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Cautionary sale: Builder’s purchase of Bklyn Hospital tower may upset locals against luxe homes on park, civic guru says

In the works: Brooklyn Hospital honchos are finalizing a deal to sell the medical center’s Willoughby Street tower, which overlooks Fort Greene Park and the Prison Ship Martyrs Monument, to a Williamsburg-based residential-housing developer.
Brooklyn Paper
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What goes up may not go down easily.

Brooklyn Hospital Center honchos’ imminent deal to sell its Willoughby Street medical tower on Fort Greene Park to a residential-housing developer could stir controversy among residents who oppose bringing a swanky high-rise to the border of the public green space, according to a local civic guru.

Community Board 2’s district manager said that the likelihood of a luxury high-rise replacing the hospital’s Maynard Building may rile Fort Greeners the same way the two towers planned for Brooklyn Bridge Park’s Pier 6 polarized locals in Brooklyn Heights.

“The analogy is along the lines of some of the residential development on the edge of Brooklyn Bridge Park, where some feel that the park then becomes nothing more than a bunch of rich people’s front yards,” said Rob Perris, whose board also includes Brooklyn Heights. “I think a similar reaction may occur if a residential building is built right next to [Fort Greene Park].”

Williamsburg-based developer Rabsky Group plans to scoop up the crummy 21-story tower between Ashland Place and St. Edwards Street, and will likely raze its doctors’ offices and urgent-care facility in order to build market-rate housing on the site and an adjacent parking lot, according to Crain’s, which first reported on the $100-million deal.

But the builder may first have to apply for a rezoning through the city’s Uniform Land Use Review Procedure, which would then require it to include so-called affordable housing in the project, Crain’s reported.

A source familiar with the transaction confirmed that Brooklyn Hospital’s and Rabsky’s honchos drafted papers for the building’s sale, but said the deal is not yet final. The source couldn’t confirm the price tag, or whether the parking lot next to the Maynard Building is part of the agreement.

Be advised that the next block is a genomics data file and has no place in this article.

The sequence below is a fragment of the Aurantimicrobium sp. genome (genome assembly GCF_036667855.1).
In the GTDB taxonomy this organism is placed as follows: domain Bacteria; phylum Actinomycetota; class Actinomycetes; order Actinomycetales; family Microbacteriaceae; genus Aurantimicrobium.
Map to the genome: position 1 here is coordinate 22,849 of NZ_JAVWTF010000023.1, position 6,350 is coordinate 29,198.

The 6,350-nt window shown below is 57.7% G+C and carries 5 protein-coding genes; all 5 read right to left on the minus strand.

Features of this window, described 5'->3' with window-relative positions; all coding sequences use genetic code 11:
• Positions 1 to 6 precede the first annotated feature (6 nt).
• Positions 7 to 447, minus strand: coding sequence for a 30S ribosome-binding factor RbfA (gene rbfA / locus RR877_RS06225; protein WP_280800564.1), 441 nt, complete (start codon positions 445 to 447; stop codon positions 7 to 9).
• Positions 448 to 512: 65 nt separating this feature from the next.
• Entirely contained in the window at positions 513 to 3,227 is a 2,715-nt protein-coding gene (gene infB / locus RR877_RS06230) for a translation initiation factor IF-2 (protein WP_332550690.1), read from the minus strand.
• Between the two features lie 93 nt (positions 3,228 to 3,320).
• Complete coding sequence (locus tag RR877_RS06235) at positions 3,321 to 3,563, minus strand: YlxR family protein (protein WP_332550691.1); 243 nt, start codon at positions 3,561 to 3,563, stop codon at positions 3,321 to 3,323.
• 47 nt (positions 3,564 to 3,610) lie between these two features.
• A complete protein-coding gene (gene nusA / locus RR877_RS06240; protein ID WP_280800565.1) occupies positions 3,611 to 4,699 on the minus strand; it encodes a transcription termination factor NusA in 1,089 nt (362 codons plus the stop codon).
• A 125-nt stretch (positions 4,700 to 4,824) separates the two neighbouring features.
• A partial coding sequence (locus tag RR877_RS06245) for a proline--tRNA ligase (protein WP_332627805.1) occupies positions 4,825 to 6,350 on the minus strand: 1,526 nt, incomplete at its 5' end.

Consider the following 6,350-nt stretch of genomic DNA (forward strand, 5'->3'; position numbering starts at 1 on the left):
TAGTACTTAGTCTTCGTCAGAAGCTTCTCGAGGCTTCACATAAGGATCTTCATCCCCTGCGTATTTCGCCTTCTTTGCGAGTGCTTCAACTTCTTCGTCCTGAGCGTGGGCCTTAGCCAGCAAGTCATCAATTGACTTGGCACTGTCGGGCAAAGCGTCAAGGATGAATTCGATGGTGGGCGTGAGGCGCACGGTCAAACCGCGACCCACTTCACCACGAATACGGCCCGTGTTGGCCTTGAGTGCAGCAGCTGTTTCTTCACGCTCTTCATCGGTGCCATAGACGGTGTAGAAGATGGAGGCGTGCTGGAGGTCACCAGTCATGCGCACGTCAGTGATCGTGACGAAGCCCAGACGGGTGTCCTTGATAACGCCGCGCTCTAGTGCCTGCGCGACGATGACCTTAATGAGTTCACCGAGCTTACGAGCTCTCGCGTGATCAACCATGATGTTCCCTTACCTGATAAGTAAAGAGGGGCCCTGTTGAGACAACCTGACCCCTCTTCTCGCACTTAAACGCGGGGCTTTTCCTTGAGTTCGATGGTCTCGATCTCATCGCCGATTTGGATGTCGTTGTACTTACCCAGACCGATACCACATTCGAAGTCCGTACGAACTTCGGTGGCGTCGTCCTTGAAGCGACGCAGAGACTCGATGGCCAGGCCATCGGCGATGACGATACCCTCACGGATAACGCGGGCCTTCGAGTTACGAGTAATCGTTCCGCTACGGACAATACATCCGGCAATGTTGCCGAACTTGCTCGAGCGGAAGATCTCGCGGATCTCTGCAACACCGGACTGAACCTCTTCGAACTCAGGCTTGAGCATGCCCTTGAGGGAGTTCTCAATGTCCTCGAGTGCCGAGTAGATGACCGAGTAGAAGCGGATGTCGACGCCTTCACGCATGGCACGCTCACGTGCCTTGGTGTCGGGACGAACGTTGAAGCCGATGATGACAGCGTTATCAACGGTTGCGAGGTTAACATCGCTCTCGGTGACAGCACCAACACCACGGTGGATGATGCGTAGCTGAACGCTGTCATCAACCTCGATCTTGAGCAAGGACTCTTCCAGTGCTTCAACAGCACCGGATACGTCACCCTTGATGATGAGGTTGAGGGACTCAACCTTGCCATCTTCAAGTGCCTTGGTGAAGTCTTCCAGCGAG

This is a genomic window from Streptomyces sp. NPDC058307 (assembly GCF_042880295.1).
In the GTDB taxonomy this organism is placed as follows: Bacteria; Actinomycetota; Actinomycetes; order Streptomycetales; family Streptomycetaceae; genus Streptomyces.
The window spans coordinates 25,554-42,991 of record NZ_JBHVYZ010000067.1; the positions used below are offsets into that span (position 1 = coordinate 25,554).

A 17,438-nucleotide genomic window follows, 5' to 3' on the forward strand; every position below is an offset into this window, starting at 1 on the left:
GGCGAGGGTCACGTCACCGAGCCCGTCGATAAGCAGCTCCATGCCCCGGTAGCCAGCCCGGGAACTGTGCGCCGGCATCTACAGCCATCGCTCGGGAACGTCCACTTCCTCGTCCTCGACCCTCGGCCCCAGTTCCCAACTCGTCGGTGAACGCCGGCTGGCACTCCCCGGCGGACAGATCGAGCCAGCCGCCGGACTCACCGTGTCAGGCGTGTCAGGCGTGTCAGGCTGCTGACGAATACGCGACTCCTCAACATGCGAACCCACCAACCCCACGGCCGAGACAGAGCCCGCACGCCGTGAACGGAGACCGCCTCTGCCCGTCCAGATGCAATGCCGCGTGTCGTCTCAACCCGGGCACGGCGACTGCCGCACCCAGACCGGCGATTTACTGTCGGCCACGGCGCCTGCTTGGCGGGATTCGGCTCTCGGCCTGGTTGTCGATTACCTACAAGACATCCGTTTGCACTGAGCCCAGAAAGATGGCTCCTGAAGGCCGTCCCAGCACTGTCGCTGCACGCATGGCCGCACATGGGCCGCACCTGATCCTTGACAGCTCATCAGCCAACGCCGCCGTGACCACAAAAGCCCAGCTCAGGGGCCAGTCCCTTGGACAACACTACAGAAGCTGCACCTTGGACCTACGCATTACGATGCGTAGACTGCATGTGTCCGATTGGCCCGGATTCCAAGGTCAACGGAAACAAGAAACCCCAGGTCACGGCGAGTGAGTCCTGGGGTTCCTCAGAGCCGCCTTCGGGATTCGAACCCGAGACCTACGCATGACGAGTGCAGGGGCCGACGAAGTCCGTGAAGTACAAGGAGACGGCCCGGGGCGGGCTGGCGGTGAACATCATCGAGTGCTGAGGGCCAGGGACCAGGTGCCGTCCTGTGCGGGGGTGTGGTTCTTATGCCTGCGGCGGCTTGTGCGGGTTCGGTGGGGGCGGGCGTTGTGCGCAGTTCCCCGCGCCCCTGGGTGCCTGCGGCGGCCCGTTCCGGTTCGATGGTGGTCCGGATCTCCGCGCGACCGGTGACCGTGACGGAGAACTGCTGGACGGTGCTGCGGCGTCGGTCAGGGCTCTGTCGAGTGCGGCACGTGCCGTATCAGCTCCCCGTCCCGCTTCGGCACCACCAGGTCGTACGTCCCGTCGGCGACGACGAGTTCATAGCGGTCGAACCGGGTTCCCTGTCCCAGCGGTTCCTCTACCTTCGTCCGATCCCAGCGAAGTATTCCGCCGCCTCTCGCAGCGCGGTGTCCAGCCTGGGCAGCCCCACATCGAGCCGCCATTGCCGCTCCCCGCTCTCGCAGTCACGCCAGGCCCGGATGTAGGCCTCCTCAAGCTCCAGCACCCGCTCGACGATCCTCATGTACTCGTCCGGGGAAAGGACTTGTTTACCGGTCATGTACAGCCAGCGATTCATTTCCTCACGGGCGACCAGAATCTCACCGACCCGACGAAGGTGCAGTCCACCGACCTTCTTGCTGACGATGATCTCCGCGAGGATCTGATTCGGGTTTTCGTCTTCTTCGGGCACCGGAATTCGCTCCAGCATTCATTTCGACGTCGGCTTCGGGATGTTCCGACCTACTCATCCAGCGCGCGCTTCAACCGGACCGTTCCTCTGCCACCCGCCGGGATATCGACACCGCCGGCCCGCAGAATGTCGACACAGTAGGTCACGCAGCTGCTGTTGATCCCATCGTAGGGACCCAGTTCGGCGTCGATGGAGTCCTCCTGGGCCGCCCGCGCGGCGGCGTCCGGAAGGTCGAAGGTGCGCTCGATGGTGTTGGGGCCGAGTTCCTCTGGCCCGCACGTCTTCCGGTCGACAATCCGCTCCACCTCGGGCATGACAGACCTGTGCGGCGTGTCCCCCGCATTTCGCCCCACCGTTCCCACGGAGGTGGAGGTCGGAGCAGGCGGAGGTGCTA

Rabsky reps didn’t respond to multiple requests for comment.

The Fort Greene medical center put the 1940s brick edifice on the market in 2016, touting a buyer’s chance to erect residences on the lot that would give future occupants an exclusive entrance to meadow. A hospital rep also said a new owner could build a tower that rises even higher than the current building, because its sale includes extra air rights from the main campus.

Cash from the sale will be used to spruce up the current campus, the rep said at the time.

Employees who work in the Maynard Building will pack up and move into six floors of a newly constructed Fulton Street office tower in Downtown following the sale, according to the broker who negotiated the deal for the space, who said it would be ready by the end of the year.

“They have to do construction, the floors are currently raw,” said Robert Hebron from Ingram and Hebron Realty.

The sale of the Brooklyn Hospital building would come months after Community Board 2 and the Landmarks Preservation Commission voted to approve making over the corner of Fort Greene Park at Myrtle Avenue and St. Edwards Street into a grand entrance leading to the Prison Ship Martyrs Monument, despite locals’ charges that many residents — including those of the nearby Ingersoll and Walt Whitman public-housing complexes — either weren’t aware of, or on board with, the change.

Reach reporter Julianne Cuba at (718) 260–4577 or by e-mail at jcuba@cnglocal.com. Follow her on Twitter @julcuba.
Updated 5:49 pm, July 9, 2018: This story has been updated to identify Rob Perris as Community Board 2's district manager.
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Reasonable discourse

PM from Clinton Hill/Ft. Green says:
I see a beautiful historic neighborhood being cannibalized slowly and painfully. I foresee restricted access to areas that have been enjoyed by long time residents. The blatant disregard for the local folks of modest means is a travesty. Where are our local officials elected time after time in all of this?
Feb. 5, 2018, 10:01 am